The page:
Oil giant Shell vows to become carbon neutral by 2050
“Society’s expectations have shifted quickly in the debate around climate change,” Chief Executive Ben van Beurden said in a statement.
“Shell now needs to go further with our own ambitions, which is why we aim to be a net-zero emissions energy business by 2050 or sooner. Society, and our customers, expect nothing less.”
The company said it planned to have net zero emissions from the manufacture of all its products by 2050 “at the latest”.
It will also seek “to be in step with society’s aim to limit the average temperature rise to 1.5 degrees Celsius, in line with the goals of the Paris Agreement on climate change”.
Shell will look to reduce what it described as the “net carbon footprint” of its energy products by around 65 percent by 2050, and by 30 percent by 2035.
It will also try and pivot towards serving businesses and sectors that also aim for net-zero emissions by 2050.
The pledge comes as the sector has been ravaged by collapsing oil prices.
World oil prices nosedived Wednesday to near two-decade lows, with WTI crude tumbling under $20 a barrel, as dire warnings about a virus-triggered demand shock overshadowed a deal to cut output.
Prices have crumbled as the virus slams the global economy and its appetite for energy, with the situation compounded by a supply glut resulting from a price war between OPEC cartel kingpin Saudi Arabia and non-OPEC rival Russia.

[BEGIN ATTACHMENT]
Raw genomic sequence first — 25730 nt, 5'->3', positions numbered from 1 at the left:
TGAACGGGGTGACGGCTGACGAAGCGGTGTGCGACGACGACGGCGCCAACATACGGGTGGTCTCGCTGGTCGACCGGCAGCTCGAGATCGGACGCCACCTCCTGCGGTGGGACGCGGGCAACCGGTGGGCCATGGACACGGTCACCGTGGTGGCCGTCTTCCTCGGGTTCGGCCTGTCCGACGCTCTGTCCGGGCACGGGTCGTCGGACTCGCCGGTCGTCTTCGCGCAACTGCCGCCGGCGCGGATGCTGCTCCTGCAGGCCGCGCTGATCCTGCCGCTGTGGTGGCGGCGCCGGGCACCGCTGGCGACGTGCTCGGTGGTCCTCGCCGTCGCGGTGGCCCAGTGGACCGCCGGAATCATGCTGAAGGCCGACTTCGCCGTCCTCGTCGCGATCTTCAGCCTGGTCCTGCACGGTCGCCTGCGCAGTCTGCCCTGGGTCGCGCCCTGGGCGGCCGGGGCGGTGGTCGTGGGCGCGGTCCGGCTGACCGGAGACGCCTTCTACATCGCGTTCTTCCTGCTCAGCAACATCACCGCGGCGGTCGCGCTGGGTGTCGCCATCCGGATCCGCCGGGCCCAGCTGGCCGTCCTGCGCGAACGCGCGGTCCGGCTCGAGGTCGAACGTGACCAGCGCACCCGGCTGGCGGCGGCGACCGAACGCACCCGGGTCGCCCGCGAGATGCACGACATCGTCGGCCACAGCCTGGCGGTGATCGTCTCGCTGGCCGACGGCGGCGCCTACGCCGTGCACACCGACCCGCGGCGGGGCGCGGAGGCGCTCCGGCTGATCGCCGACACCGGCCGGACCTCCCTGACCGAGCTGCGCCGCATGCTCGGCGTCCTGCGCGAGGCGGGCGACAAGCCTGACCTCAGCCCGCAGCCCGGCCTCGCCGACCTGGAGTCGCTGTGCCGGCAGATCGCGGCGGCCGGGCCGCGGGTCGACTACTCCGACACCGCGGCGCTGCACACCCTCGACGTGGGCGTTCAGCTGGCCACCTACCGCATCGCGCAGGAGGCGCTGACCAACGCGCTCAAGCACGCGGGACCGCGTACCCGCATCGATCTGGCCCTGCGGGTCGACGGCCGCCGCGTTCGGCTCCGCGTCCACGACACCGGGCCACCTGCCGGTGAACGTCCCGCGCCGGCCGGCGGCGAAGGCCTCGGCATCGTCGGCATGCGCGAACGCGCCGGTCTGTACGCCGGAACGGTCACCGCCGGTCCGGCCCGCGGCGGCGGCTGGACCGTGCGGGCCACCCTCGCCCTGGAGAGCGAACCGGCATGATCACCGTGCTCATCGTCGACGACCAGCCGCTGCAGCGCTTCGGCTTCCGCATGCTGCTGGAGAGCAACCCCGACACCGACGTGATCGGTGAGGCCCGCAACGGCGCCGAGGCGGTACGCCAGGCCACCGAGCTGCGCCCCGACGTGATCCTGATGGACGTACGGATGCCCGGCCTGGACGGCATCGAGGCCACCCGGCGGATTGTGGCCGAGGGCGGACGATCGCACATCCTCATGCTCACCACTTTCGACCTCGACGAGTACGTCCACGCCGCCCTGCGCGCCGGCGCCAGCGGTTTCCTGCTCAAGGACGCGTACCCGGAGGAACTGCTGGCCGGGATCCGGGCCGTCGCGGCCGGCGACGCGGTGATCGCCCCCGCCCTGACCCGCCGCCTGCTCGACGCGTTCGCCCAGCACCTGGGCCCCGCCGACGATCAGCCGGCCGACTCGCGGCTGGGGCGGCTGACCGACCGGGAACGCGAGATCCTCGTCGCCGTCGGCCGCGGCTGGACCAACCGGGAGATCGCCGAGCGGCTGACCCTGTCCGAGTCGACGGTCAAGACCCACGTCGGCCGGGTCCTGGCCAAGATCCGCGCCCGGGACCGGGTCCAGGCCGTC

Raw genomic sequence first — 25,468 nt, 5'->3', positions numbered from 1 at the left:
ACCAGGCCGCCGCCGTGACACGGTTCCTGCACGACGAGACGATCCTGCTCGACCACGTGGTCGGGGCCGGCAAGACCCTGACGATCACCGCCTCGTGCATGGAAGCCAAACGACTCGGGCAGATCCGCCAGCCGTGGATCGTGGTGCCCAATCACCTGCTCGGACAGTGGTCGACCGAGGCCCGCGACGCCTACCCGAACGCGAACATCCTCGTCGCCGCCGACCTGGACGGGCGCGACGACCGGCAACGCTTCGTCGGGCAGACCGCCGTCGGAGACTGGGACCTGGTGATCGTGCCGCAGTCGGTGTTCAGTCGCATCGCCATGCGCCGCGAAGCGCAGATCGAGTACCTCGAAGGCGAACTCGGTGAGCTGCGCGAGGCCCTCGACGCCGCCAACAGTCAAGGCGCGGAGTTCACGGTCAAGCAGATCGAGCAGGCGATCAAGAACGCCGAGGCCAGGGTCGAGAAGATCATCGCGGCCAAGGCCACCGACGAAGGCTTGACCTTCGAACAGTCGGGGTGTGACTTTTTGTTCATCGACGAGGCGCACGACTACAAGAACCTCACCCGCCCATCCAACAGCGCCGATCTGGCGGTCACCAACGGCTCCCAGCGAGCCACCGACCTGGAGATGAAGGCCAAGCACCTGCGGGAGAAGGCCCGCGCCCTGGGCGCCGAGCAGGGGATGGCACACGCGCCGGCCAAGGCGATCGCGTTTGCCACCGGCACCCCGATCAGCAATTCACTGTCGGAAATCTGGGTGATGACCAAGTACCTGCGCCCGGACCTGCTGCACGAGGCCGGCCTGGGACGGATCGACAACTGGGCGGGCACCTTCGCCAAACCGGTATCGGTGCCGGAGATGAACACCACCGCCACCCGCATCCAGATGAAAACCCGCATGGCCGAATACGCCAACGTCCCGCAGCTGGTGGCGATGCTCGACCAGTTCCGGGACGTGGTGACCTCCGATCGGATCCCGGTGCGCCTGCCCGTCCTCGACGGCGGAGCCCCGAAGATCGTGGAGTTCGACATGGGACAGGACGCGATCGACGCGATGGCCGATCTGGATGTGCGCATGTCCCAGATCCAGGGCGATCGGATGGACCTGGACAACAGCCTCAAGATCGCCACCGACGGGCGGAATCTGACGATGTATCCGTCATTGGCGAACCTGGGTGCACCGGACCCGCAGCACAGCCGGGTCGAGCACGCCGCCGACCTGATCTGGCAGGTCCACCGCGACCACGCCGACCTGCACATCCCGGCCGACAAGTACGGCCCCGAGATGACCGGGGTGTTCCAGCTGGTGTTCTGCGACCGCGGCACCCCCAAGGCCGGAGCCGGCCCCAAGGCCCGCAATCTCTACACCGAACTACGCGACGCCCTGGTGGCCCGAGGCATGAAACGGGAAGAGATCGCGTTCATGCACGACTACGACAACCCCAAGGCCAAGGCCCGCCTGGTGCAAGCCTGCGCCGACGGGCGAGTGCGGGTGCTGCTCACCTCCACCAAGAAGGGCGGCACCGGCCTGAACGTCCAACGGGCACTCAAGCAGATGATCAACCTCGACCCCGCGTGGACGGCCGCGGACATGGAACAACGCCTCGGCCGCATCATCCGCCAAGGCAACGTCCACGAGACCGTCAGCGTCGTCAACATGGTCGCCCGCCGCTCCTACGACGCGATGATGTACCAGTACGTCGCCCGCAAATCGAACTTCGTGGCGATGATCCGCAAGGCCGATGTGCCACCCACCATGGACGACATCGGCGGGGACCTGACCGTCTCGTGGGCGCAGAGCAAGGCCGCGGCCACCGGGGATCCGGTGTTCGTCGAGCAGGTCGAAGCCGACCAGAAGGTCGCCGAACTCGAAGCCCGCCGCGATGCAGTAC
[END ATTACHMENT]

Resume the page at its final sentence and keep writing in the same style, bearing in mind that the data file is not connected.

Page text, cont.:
The haemorrhaging in prices has placed severe strain on Shell’s finances and forced it to cut investment.
“With the COVID-19 pandemic having a serious impact on people’s health and our economies, these are extraordinary times,” van Beurden said ahead of an annual investment briefing later Thursday.
“Yet even at this time of immediate challenge, we must also maintain the focus on the long term,” he added in reference to the carbon-neutral target.
In February, Shell’s main British rival BP also declared its aim to achieve “net-zero” carbon emissions by 2050 under new chief executive Bernard Looney but it faced criticism from environmental campaigners over the lack of detail on how it planned to hit the target.
After various climate-related disasters — and protests that have been inspired by Swedish teen activist Greta Thunberg — several countries have announced a climate emergency, which has prompted an increasing number of companies to try to curb carbon emissions in line with the Paris climate change goals.
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